One of the not-so-terrible things about this year’s isolation for me has been the brainspace.  Right now I have the time and space to consider if I’m living the kind of life I want to be living. I pause to note that I’m acutely aware how privileged I am; I realize very many people do not have the luxury of choice that I enjoy.  


However, the thinking to which I’m referring crosses the lines of privilege.  Everyone can ask themselves, “What do I like about my life?  What is working? What isn’t working?  What would I like to do / be / enjoy? What would have to change to see that happen?”


Every life contains challenges.  Every life has the potential to know joy.  While economics, systemic racism and social hierarchies dictate many challenges, only our souls can choose between bitterness and strength.  It would be easy at this point to acknowledge I know little of true suffering and therefore should slink away in shame for even having the audacity to speak.  Indeed, my finger remained poised above the delete key for quite a while.  After all, I’ve been poor but I’ve never been black and poor.  I’ve held loved ones’ lifeless bodies but never as the result of violent hatred.  I’ve known the utter darkness of clinical depression, my own body’s chemical imbalances and failing health but I’ve always had options in medical care. 


Comparing hardship is a battle no one wins.  However, sixty years on this planet has taught me a few things.  One is that every life matters. Not in the sense of the Black Lives Matter vs. All Lives Matter controversy (BLM wins that one, hands down.)  I believe God has created each soul to learn and teach, grow and nurture, to depend on one another and live together, becoming more ourselves as we share with each other.  


We really do need each other.  As an extreme introvert, my appreciation for the peace of solitude would’ve made me a great monk.  But even monks live in community.  There are many worthy things we cannot achieve alone.  God invites us into the fellowship of the Trinity; it is an active, loving, ever-expanding fellowship.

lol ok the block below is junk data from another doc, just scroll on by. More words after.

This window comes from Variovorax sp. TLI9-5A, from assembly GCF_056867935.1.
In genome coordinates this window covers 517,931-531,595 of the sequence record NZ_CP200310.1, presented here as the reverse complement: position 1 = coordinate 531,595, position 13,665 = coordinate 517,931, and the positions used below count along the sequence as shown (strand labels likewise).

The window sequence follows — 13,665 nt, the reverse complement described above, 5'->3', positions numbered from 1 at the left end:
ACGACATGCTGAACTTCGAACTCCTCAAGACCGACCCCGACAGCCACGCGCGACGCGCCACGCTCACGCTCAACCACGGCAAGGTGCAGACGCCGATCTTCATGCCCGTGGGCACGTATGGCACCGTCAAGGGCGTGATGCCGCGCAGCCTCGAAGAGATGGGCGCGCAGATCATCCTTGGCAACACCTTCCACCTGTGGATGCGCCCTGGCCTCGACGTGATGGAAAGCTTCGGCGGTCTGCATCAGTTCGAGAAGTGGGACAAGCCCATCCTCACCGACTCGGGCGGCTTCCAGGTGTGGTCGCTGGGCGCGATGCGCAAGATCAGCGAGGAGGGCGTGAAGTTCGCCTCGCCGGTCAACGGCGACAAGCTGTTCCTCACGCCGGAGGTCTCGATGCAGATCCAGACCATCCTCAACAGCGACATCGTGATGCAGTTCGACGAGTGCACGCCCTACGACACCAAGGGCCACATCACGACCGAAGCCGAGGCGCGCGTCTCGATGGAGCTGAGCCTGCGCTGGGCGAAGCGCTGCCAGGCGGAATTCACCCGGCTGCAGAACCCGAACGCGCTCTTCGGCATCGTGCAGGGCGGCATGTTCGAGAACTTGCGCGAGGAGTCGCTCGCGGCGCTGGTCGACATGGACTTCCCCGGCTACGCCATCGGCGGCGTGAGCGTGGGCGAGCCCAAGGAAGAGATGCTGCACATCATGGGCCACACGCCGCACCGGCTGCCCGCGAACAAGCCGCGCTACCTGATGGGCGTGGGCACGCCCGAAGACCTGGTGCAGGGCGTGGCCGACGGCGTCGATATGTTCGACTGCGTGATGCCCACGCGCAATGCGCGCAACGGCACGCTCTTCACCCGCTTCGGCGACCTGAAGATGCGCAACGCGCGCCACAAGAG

And, as C.S. Lewis wrote, Aslan is not a tame lion.  We cannot control God, just as we cannot control others.  Despite our (badly limited) ideas of perfection, we cannot make anyone in our own image (even ourselves). God made us in the image of the Trinity.  What that means exactly takes a lifetime of individual learning and communal working out.


For me, it has meant: I do not stand alone.  Perfection is the enemy of good.  Love is what you do. I deserve honor, as one lovingly woven by an attentive Creator.  And I am always a member of a larger body.  My marriage. My family. My social community. My city, state, nation. 


In the United States, as in many so-called “developed” nations, the emphasis on individualism has gradually eroded our sense of community.  “I, me and mine” have replaced “we, us and our.”  Many people in third-world communities recognize their lives depend on each other for survival.  I think we’ve lost something vital in our development.  Paul (from a less “civilized” society) compared the church to a body – when one member feels pain, all suffer.  Humanity is God’s body on earth; we all bear His image.  We are connected.  We feel one another’s pain, even if we refuse to acknowledge it.  We were created to be in community.  Unfortunately, in the American church, we continue to narrow our definition of “who is my neighbor?” 


In the following poll results, conducted by evangelical Christians, two things strike me:

  1. The evangelical Christianity in which I was raised reflects American individualism more than it reflects Jesus.
  2. Jesus’ words in Luke 6 – 32 “If you love those who love you, what credit is that to you? Even sinners love those who love them. 33 And if you do good to those who are good to you, what credit is that to you? Even sinners do that. exist/ fbclid=IwAR1QcI_eo_LkFw7oarmKIrue3n5jqAowqofXDsdvsAepWuVjiEsljmoLJko 

Compare how you believe Jesus would answer these questions to how today’s evangelicals answered them.